‘Men in Tights’: delightfully silly or mildly offensive?

When it comes to political incorrectness in movies, where do we draw the line?

Headshot of Leslie Heimbaugh

By Leslie Heimbaugh

Knightly News Film Correspondent


Are director Mel Brooks’ movies too politically incorrect to show in 2021?

You can answer this question for yourself by attending the next installment of the CPC Film Series when Associate Professor Tom Davis screens Brooks’ 1993 classic comedy film “Robin Hood: Men in Tights” on Nov. 5 at Central Penn College’s Capital BlueCross Theatre.

Davis will introduce the film with a presentation at 6:30 p.m., with the movie following.

Central Penn’s Colleges Against Cancer Club is sponsoring this event, and will be offering popcorn, beverages and other treats for a donation as a fundraiser for the club when the doors open at 6 p.m.

Davis’ presentation will concentrate on celebrating director and comedian Brooks’ illustrious career in entertainment.

Brooks—who recently celebrated his 95th birthday—is known for films that parody film genres, such as “Blazing Saddles” (1974), “Young Frankenstein” (1974), “Silent Movie” (1976), “High Anxiety” (1977), “History of the World: Part I” (1981), “Spaceballs” (1987) and “Dracula: Dead and Loving It” (1995).

“Robin Hood: Men in Tights” mocks the 1991 film “Robin Hood: Prince of Thieves,” which starred Kevin Costner, Morgan Freeman and Mary Elizabeth Mastrantonio. Film critic Roger Ebert gave it two stars out of a possible four, stating that it was “a murky, unfocused, violent and depressing version of the classic story, with little of the lightheartedness and romance we expect from Robin Hood.”

 Ebert also lamented, “Costner plays a tortured, thoughtful Robin Hood, totally lacking in the joy of living that we associate with the character.”

If you are a fan of excellent writing—and, frankly, who isn’t—I highly recommend reading Ebert’s masterfully written review of “Prince of Thieves.”

Brooks didn’t make the same mistake with his version of Robin Hood. “Men in Tights” is chock-full of zany, irreverent pop-culture references from the early ’90s, as well as several thinly veiled jabs aimed directly at each of its celluloid predecessors.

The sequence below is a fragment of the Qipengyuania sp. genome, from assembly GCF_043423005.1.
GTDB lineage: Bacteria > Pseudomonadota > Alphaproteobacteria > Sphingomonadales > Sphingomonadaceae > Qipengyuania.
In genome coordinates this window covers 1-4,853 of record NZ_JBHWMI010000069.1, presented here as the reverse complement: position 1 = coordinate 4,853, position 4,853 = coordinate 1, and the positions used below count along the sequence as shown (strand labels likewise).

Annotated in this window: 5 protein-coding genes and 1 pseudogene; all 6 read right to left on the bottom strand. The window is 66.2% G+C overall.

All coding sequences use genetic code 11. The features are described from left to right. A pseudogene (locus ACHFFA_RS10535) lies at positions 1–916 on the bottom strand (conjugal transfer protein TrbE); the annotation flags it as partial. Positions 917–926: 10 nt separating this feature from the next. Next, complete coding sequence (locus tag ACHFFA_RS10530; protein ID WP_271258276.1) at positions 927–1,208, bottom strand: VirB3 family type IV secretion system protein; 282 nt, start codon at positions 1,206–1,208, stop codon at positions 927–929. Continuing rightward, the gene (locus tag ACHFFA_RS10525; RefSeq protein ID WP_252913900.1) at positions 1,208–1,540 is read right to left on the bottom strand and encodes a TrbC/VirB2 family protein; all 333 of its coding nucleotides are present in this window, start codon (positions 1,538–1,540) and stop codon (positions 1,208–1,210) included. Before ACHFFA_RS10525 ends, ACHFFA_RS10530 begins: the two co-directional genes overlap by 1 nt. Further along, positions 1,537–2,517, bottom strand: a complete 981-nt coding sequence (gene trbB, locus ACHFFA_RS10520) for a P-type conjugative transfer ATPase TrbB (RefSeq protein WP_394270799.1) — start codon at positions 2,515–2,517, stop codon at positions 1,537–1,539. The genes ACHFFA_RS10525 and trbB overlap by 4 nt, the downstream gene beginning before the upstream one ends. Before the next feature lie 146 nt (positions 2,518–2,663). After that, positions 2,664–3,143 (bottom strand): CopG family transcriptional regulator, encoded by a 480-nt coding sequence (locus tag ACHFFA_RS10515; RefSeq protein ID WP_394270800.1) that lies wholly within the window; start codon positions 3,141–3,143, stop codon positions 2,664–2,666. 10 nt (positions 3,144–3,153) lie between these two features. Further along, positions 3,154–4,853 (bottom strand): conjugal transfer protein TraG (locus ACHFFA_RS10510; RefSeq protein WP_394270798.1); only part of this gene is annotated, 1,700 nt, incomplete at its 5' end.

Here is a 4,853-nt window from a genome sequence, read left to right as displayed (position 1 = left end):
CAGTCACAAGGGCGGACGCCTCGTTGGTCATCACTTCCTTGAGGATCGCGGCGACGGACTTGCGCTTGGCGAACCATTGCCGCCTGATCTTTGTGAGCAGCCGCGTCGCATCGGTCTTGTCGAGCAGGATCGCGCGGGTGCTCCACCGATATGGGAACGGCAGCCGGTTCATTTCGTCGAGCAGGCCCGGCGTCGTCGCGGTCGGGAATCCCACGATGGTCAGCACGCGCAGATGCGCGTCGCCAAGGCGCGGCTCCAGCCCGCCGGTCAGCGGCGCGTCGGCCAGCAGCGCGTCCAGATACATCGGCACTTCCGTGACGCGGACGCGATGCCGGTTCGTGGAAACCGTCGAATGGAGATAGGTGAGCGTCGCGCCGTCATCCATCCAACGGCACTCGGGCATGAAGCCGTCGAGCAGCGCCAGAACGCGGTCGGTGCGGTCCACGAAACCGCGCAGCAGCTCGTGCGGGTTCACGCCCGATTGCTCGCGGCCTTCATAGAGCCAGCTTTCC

Davis—a comedy buff and devoted fan of Mel Brooks—considered a few of Brooks’ other films before deciding on “Men in Tights.” He first chose “High Anxiety,” a parody of several Hitchcock films. However, after not seeing it for several years, Davis rewatched it and found that he took issue with the film’s lack of representation.

Brooks’ Western spoof, “Blazing Saddles,” was also out of the question. Even though it was a satire of race relations, Davis says that several of the film’s tropes no longer resonate.

After some deliberation, he chose “Men in Tights.”

“I figured that Robin Hood is a story that people have at least a passing familiarity with even if they didn’t see ‘Prince of Thieves,’” Davis said. “And although I don’t know that it was a wake-up call for Brooks, but he decided to foreground an African American character in the film.”

As it turned out, Brooks cast 19-year-old Dave Chappelle in his first acting gig. In what seems to be the ultimate ironic twist, Chappelle is currently under fire for his inflammatory commentary on LGBTQ+ folks from his most recent stand-up special on Netflix.

This brings me back to my original question about political correctness.

In a 2017 interview with the BBC, Brooks opined, “We have become stupidly politically correct, which is the death of comedy. It’s okay not to hurt feelings of various tribes and groups. However, it’s not good for comedy. Comedy has to walk a thin line, take risks. Comedy is the lecherous little elf whispering into the king’s ear, always telling the truth about human behavior.”

To be fair, “Men in Tights” is only slightly politically incorrect. But where is the line between fun and unacceptable? I guess it depends on who you are and what points are being made. Is the artist being offensive just for the sake of being offensive, or is he or she making a relevant point?

I encourage you to come and see this film, and to decide for yourself where you stand.

Have a comment or a story idea? Contact KnightlyEditors@CentralPenn.Edu.

Edited by media-club co-adviser and blog editor Professor Michael Lear-Olimpi.